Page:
The new digital GE06 Plan provides not only new possibilities for structured development of digital terrestrial broadcasting, but also sufficient flexibility for adaptation to the changing telecommunication environment.
ITU Secretary-General, Houlin Zhao said the switchover “marks a historic landmark in the transition from analogue to digital television broadcasting. The process, which began in June 2006, has re-envisioned the way the world watches and interacts with TV and opened the way for new innovations and developments in the broadcast industry.”
Digital TV Broadcasting
Digital TV broadcasting offers many advantages over analogue systems for end-users, operators and regulators. Apart from increasing the number of programmes, digital systems can provide new innovative services, such as interactive TV, electronic programme guides and mobile TV as well as transmit image and sound in high-definition (HDTV) and ultra-high definition (UHDTV).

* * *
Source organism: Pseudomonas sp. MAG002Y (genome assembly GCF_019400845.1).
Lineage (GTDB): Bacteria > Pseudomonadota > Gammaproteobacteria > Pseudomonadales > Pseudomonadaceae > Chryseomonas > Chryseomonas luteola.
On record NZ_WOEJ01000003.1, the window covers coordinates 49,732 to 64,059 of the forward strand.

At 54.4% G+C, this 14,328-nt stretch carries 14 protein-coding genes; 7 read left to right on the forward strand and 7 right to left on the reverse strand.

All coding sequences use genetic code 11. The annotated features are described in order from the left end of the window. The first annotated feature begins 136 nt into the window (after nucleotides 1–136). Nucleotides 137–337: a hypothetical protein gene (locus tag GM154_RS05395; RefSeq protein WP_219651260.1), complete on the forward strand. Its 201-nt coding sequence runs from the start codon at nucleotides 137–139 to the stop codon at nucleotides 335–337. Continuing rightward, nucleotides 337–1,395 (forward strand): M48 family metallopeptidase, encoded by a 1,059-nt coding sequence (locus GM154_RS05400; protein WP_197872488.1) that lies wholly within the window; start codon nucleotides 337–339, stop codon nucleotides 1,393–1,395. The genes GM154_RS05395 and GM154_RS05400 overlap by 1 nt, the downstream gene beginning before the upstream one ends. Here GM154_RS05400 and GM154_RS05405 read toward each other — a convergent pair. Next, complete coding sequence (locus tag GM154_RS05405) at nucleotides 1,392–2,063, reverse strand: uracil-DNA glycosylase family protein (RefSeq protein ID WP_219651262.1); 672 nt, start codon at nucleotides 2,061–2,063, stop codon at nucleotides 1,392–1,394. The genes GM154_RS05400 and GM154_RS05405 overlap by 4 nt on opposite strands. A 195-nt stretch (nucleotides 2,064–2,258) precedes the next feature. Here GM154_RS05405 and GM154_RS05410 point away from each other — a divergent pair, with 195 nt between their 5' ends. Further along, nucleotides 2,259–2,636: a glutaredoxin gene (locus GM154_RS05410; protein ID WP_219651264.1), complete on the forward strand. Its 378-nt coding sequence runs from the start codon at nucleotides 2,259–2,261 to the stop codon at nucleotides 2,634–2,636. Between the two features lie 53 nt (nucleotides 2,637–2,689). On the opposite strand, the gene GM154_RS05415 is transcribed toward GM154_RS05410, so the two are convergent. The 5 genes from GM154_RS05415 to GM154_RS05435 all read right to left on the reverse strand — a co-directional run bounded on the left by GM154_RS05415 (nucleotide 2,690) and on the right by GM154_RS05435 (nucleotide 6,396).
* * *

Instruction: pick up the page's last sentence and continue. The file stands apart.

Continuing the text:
Digital TV requires less energy to ensure the same coverage as for analogue while decreasing overall costs of transmission. The more efficient use of radio spectrum brought on by digital TV also allows for the so-called Digital Dividend resulting from the freeing up of much-needed spectrum for use by other services, such as mobile broadband.
Bassil Zoubi, head of the terrestrial transmission department at Arab States Broadcasting Union (ASBU), said the shift towards digital broadcast means that consumers can enjoy a wider variety of shows on multiple channels with better quality of broadcast and also facilitates reduced power and energy consumption and spectrum efficiency which bring a host of associated benefits for consumers and broadcasters.